Dead in the Manger – Transience (20 Buck Spin)Monday, 31st March 2014
Grab some Scooby snacks and pile into the van, its time for another mystery band. Dead in the Manger is the latest band to cling to anonymity, giving out no personal identification or location. Even a trip to the band’s website gives nothing more than a picture and brief description, and there is no Facebook page (OMG!). If you grow tired if this gimmick, just this once, cut the band some slack and check out Transience, their introduction to the world through 20 Buck Spin. You’ll be glad you did.
With the current ambient trend in black metal, it was only a matter of time before it began to spread into other genres. Transience is a bit less than 20-minutes of atmospheric black metal crossed over with some seriously vicious sludge and grind. The songs are simply labeled “Part I – VI,” keeping with the mystery motif (one wonders if the full length album will start at VII). “Part I” starts things off with some melancholic guitar that leads into some raspy vocals in the background towards the end of the track. “Part II” brings things up to an immediate boil; blasting drums and swirling guitars amid some frenzied rasps gives off a feeling of controlled chaos, bleeding right over into the similarly felt “Part III.” Things open frenetically for “Part IV” as well, but the track mellows over time, highlighting some darkened and bleak guitar, then elevating things back to a frantic and ominous finish. Eerie atmospheres return for “Part V,” which offers a moment of respite before “Part VI” closing things on a more visceral note. Clocking in at 4-minutes, its the album’s longest track, and sneaks in a few grim and subtle melodies before things come to a close.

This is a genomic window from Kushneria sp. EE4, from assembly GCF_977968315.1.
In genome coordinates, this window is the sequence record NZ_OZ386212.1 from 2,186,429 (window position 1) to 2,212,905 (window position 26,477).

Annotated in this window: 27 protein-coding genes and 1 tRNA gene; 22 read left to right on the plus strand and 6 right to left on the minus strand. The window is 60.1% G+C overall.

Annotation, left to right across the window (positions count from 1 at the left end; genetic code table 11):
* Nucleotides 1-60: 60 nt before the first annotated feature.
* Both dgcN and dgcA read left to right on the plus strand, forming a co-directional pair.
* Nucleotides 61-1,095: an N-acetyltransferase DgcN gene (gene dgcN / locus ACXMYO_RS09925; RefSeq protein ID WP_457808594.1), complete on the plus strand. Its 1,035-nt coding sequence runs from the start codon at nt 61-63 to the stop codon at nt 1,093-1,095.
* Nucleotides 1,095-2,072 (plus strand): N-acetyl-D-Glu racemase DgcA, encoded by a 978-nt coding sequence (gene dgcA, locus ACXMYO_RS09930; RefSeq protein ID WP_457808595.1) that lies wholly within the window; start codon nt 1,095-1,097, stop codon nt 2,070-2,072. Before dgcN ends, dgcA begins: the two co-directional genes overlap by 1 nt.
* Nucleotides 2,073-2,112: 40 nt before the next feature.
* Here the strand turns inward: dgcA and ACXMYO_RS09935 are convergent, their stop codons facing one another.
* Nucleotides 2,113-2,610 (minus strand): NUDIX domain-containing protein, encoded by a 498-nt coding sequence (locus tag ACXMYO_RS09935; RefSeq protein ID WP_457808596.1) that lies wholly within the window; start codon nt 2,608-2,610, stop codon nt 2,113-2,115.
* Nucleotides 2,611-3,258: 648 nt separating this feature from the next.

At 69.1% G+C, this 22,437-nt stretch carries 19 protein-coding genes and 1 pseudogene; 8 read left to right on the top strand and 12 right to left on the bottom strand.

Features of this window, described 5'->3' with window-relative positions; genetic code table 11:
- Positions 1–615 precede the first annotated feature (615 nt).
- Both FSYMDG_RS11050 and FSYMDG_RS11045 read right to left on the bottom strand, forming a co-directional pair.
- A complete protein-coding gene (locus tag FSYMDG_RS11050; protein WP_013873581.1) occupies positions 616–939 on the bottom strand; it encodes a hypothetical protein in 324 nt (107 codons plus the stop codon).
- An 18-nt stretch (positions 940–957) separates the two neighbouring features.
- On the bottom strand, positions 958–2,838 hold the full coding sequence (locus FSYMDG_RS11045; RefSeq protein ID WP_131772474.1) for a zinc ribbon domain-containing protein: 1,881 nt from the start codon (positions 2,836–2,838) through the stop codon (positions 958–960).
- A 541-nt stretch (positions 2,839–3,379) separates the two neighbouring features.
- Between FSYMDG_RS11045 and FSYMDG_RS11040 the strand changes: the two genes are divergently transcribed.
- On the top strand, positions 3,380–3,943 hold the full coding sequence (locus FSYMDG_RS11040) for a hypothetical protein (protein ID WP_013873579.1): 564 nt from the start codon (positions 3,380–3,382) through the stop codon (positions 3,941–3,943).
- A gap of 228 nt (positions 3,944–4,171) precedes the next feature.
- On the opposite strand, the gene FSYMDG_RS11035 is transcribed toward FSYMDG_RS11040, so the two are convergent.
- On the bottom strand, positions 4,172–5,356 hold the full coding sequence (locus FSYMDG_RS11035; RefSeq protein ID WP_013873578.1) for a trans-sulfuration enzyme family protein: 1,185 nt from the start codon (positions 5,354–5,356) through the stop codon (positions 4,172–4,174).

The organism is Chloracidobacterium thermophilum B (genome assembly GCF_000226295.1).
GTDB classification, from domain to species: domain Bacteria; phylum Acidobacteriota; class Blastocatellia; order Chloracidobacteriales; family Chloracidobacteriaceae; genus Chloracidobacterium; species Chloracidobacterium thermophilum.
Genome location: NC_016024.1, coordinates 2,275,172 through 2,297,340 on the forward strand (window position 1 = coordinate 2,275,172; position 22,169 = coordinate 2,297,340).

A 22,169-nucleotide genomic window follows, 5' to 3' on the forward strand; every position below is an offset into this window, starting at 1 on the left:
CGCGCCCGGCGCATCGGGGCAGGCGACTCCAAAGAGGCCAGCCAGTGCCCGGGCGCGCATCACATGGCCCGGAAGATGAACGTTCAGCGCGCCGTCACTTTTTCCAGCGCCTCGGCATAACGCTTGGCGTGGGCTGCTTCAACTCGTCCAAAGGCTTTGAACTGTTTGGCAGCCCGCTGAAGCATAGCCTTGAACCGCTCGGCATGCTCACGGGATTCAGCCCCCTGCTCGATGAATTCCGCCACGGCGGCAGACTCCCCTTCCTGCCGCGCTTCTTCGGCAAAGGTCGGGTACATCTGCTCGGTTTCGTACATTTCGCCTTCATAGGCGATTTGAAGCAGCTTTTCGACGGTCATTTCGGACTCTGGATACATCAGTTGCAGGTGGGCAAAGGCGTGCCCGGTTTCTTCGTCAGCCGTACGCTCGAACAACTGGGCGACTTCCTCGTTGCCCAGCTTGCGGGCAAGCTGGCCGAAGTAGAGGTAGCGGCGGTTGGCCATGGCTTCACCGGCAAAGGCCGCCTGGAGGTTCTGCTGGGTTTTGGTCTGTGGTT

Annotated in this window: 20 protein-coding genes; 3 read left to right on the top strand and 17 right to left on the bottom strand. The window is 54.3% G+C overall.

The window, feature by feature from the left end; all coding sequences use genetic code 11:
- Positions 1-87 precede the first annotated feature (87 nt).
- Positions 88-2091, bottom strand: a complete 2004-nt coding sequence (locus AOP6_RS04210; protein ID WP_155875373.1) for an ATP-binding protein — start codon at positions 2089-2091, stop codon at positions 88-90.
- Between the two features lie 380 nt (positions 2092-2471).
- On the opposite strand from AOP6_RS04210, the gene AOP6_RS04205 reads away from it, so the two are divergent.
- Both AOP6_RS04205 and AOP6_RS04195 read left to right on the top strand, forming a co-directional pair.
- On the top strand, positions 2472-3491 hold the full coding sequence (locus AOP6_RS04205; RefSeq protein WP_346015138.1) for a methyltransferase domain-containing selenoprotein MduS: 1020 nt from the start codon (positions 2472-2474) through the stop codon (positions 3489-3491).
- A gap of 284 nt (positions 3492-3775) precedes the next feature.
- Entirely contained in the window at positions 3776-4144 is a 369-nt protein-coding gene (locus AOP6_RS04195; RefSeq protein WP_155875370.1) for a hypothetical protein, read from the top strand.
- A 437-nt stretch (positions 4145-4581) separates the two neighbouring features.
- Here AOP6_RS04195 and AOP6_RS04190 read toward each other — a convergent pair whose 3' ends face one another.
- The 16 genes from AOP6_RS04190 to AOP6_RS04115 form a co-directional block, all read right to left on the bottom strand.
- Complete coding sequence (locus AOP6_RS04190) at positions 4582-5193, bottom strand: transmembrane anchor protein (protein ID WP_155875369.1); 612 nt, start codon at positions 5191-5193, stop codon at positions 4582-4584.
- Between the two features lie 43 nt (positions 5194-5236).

All in all, Transience is a nice mash-up of genres that serves as a brief but engrossing offering to all that Dead in the Manger can accomplish. Set to bring forth their full-length later this year (also on 20 Buck Spin), let’s hope this one gets released sooner rather than later.